"Q Did you make any explanation to the officers how your prints could have gotten on there?

"A They never did interrogate me."

If defendant was not referring to the entire conversation, then the court was in error in its assumption that defendant denied ever being interrogated at all. We do not feel it necessary to pass upon this point as there is, aside from this, a valid basis for denying the request for a hearing on voluntariness.

After the prosecution rested, the only evidence put on by the defense was the testimony of the defendant himself. It was the last answer of defendant's testimony on direct in his case in chief that introduced the question of the interrogation involved. We shall set forth in sequence the testimony at this point which shows that after introducing the subject matter defendant answered questions pertaining to the subject without ever making any objection. Neither did he request a hearing as to voluntariness. Defendant testified:

"A Well, when the police officers had came to my grandfather's house looking for me and we went to the police station, well, they had told my grandfather they wanted me to register as an ex-convict. And I went and registered. And then, they took me to the interrogation room and asked me about some telephones on McDowell. (Emphasis supplied.)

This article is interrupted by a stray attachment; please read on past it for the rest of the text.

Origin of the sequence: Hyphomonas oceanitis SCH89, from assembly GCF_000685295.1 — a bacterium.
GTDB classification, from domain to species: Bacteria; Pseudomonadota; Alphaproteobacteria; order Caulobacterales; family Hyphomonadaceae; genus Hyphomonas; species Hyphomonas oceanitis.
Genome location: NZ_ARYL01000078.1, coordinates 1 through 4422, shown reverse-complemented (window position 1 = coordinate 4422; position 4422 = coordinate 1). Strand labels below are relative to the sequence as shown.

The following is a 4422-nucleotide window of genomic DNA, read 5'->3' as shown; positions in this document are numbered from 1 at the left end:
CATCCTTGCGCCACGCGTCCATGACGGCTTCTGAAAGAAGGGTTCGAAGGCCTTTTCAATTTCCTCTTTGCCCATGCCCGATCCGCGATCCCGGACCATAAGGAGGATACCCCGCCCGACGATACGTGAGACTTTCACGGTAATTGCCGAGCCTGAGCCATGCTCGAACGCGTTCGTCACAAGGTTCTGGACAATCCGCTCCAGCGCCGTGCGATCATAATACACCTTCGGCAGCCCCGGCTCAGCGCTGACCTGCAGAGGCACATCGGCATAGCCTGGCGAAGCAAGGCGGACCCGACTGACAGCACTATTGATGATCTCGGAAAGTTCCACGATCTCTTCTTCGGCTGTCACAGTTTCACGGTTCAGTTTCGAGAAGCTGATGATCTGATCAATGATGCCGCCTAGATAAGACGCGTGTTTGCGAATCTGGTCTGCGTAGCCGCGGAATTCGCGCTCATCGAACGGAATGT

"MR. ESSER: That is all I have.



"Q Mr. McGriff, you say that the detectives picked you up and took you down to the interrogation room, is that right?

"A Yes.

"Q Did you explain to them at that particular time that you had been out there and seen the 'phones broken?

"A No.

"Q And do you recall being out there at that particular time?

"A Did I recall?

"Q Yes.

"A Well, when they started asking me about it, well, I knew I had seen the telephones tore up.

"Q Now, did they mention to you that they had your fingerprints on part of the 'phone?

"A No.

"Q They didn't mention it?

"A I can't say for sure because I don't remember, but I don't think they did.

"Q Do you recall having the conversation with Sgt. Stidman in the Detective Bureau on the 18th day of February down in their Detective Bureau? There were two officers at that time?

"A Yes, there was two officers.